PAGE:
MATE 005 – Saul Flores on strategy, innovation and what he learned at Stanford Business School

Saul Flores—Chief Strategy Officer at DT—chats today about business strategy, the myths of innovation and what he’s learned through some of his crazy jobs in management. Saul has a Master’s Degree and is also a Stanford Business School graduate, and he shares his wealth of knowledge from these endeavours. We also talk about how he’s done so well in his short career, how to optimise for the best business outcomes and what it means to be a “highly trained logical-cynic with pragmatic-idealism”.

Saul Flores recording MATE 005
Saul Flores recording MATE 005


Links and resources:

Thomas A. Edison Laboratories (Image source:
Thomas A. Edison Laboratories (Image source:



  • “Getting the job a McMaster-Carr was turning point number one [in my career]. Stanford was [the second] big turning point for me.” ~ Saul Flores
  • MATE: “Do you experience impostor syndrome?” SF: “Constantly. I think that’s been a factor in every new job I’ve ever had.”
  • “I was 27 when [DT’s CEO] Brian reached out to me, 28 when I started at DT and still 28 when I started as Strategy Director.” ~ Saul Flores
  • MATE: “Looking back at your career, and education, do you have an ‘I made it’ moment?” SF: “Not really. I think the more I’ve worked the more I’ve realised there’s more to do.”
  • “You’re a highly trained logical-cynic, and a value you have is pragmatic-idealism. What the fuck does that mean?!” ~ Adam Jaffrey
  • “Innovation is solving a problem that hasn’t been solved before, or a different way of solving the same problem, in a way that you get value from it in a marketplace.” ~ Saul Flores
  • “Innovation is mostly iterative, it’s mostly collaborative, and it’s rarely some brand-new invention the world’s never seen before.” ~ Saul Flores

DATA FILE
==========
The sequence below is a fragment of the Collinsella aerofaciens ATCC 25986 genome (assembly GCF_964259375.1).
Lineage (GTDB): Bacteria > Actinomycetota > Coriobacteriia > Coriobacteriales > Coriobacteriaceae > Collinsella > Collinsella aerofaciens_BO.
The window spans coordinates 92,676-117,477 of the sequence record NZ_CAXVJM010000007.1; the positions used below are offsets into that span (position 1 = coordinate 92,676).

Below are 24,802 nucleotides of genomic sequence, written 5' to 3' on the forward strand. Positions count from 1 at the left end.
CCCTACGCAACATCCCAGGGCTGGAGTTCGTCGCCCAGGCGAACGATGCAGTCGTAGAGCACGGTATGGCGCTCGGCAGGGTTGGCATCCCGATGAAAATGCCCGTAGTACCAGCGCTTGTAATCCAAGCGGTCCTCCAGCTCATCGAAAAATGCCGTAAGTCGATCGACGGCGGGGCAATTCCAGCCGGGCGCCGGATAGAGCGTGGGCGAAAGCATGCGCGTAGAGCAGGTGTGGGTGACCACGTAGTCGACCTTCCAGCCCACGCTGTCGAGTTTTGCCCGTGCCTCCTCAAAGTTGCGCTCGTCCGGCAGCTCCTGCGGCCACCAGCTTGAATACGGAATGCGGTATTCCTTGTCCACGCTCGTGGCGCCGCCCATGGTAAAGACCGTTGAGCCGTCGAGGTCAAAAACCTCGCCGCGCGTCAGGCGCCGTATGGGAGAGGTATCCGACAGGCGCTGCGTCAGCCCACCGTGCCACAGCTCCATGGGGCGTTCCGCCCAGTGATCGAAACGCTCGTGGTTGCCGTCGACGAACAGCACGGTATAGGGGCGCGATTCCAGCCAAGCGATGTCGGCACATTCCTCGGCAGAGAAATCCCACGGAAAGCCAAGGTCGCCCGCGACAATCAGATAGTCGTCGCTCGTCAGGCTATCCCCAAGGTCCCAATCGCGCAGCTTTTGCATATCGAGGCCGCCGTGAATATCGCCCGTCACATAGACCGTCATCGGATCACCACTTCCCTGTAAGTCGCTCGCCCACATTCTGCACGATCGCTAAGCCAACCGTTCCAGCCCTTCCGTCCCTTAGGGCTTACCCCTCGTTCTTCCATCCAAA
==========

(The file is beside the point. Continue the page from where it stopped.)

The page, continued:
• “The reality of it is, there’s no one silver bullet that makes you innovative. It’s an organisational design process. There’s culture, there’s resourcing, there’s structures, there’s technologies, there’s tools, and … there’s a commitment. The most important ingredient is failure. You just have to fail a bunch if you want to try something new.” ~ Saul Flores
  • “I think ‘fast-mover’ [instead of first-mover] is important. So, when you know a move is a good move to make, get there quickly. You don’t have to be the first one. If you’re optimising for first, you’re not optimising for a lot of other things, like: do it well, do it cheaply, server a real need, etc.” ~ Saul Flores
  • “I don’t like to predict the future, I really try not to. I hate writing a 3-year roadmap for a client because I’m just making it up at that point, and they’re never going to follow it anyway.” ~ Saul Flores


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MATE podcast is a show about Marketing, Advertising, Technology and Entrepreneurship. Hosted by Adam Jaffrey: Digital Strategist and Entrepreneur. Made with ❤ in Melbourne, Australia.

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